Nearly 3000 cyclists competed in the Paris to Ancaster bike race on Sunday, April 24.
After one cancellation and one virtual race over the last two years due to COVID-19, the competition returned to its full, in-person form.
Race directors John Thorpe and Tim Farrar said that they were happy to be back hosting the full event.
“The response this year has been overwhelming,” Thorpe said. “Across all of the race distances, we had almost 3000 cyclists register to compete.”
The pair said they had racers come to compete in the race from all over the world.
“From the few registrations that I saw prior to the 100 kilometre, we have racers from Great Britain, Holland, multiple states and almost every province,” he said.
In addition to individuals coming from world wide, there were also competitors from a wide range of ages at the event.
“I believe our youngest are around 10 years old, and we have cyclists ranging up into their 70s,” Farrar said.
Riders were able to fundraise for St. Joseph’s Healthcare Foundation in Hamilton through the event as a “Ride for Research.” This is the seventh year that the event has benefitted St. Joseph’s.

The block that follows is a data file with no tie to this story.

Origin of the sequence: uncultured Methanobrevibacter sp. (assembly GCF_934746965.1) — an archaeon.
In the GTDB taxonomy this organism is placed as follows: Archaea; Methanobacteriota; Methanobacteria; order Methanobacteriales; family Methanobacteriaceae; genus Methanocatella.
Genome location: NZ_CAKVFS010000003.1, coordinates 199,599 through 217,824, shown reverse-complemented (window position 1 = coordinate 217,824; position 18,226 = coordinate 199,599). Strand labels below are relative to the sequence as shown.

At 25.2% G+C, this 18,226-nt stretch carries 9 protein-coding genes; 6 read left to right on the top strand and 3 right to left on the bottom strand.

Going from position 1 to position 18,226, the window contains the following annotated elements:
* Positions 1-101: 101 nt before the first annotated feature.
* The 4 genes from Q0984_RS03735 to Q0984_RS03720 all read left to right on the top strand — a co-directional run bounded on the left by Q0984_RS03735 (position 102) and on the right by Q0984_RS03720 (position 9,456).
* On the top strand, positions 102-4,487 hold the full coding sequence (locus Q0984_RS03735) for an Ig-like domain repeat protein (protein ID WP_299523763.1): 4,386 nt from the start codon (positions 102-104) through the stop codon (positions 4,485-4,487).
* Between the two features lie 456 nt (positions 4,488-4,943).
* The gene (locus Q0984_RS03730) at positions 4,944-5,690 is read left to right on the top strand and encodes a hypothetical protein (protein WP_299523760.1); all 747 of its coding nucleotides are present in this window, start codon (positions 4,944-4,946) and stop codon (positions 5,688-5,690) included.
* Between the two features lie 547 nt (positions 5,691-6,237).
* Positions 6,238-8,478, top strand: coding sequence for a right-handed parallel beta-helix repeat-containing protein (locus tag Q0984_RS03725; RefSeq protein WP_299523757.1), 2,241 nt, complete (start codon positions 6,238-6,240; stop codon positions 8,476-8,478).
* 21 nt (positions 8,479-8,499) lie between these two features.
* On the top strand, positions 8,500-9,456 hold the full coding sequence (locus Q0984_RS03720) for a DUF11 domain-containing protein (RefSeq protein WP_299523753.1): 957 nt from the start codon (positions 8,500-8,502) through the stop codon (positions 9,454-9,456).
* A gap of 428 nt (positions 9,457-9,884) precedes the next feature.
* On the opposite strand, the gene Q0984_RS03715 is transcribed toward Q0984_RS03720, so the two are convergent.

This year the event introduced a new race, the 100 kilometre. The race started at the Paris Fairgrounds, where the event originally started in 1994, and ended in Ancaster.
“It was exciting to add this new route this year,” Thorpe said. “This is the first time we have included a route through Oxford County and Waterloo Region.”
In addition to the new 100 kilometre race, the event had three other routes including a 70 kilometre, 45 kilometre and a 20 kilometre.
Across all of the races, this year’s event saw 2726 competitors. The 70 kilometre had the most competitors with 1019 racers, the 45 had 644, the 100 had 384 and the 20 had 580.
This year’s winners were Michael van den Ham from Chilliwack and Maghalie Rochette from Ste-Adele (100 kilometre), Jon Barnes from Brooklin (70 kilometre), Evan Moore from Collingwood (45 kilometre).